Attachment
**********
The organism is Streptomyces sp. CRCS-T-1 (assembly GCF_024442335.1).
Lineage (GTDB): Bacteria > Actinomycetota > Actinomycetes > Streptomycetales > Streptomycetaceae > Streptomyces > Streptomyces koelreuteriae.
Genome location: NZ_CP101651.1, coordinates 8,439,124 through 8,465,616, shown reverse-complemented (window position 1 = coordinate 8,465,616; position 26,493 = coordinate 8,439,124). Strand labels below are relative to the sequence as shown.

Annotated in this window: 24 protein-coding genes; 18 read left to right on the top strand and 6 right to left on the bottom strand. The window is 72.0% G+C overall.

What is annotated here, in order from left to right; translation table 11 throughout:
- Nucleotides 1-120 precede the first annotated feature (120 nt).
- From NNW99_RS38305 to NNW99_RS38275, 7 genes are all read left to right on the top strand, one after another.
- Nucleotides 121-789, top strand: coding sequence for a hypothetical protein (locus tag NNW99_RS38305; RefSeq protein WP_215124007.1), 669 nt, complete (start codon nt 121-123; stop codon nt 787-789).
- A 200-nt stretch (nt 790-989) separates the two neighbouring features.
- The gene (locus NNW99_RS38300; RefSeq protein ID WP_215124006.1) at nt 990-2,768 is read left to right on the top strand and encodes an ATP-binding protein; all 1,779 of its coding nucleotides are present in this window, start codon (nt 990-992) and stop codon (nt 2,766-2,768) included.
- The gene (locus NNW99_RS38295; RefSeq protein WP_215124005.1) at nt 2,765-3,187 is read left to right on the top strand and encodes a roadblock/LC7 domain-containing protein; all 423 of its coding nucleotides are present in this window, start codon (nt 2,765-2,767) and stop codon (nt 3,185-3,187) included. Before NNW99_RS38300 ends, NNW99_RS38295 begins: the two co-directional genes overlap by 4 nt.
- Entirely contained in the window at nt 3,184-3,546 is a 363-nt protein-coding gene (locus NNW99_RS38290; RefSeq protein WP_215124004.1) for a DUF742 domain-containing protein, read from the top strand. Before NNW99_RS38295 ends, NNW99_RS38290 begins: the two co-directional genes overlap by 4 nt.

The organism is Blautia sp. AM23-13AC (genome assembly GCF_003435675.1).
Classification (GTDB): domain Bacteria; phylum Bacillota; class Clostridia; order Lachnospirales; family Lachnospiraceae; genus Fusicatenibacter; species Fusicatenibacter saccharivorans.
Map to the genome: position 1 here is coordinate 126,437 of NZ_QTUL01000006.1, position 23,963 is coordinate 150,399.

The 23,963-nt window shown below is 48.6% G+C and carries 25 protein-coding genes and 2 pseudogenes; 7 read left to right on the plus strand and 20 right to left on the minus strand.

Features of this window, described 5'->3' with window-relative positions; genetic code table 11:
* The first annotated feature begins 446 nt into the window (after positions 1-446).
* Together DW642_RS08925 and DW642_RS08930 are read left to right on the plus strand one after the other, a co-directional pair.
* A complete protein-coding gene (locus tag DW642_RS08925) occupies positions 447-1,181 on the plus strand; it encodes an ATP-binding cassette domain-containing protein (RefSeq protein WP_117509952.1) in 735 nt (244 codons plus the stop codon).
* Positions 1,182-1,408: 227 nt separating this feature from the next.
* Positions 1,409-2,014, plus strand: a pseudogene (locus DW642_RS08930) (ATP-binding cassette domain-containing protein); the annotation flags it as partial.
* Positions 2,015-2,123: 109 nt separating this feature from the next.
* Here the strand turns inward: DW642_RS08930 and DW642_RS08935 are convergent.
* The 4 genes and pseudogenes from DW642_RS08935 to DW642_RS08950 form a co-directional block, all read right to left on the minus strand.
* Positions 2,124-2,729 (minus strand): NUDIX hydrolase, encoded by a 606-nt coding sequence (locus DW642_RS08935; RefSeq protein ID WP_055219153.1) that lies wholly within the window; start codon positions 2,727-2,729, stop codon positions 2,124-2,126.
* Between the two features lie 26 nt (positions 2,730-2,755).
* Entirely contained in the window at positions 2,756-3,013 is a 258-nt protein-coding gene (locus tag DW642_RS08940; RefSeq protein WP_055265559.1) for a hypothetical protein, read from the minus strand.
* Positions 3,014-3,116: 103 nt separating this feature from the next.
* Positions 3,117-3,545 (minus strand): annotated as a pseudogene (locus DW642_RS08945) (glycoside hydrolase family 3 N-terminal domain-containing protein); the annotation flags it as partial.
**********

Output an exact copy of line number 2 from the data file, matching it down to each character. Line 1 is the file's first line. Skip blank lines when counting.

Lineage (GTDB): Bacteria > Actinomycetota > Actinomycetes > Streptomycetales > Streptomycetaceae > Streptomyces > Streptomyces koelreuteriae.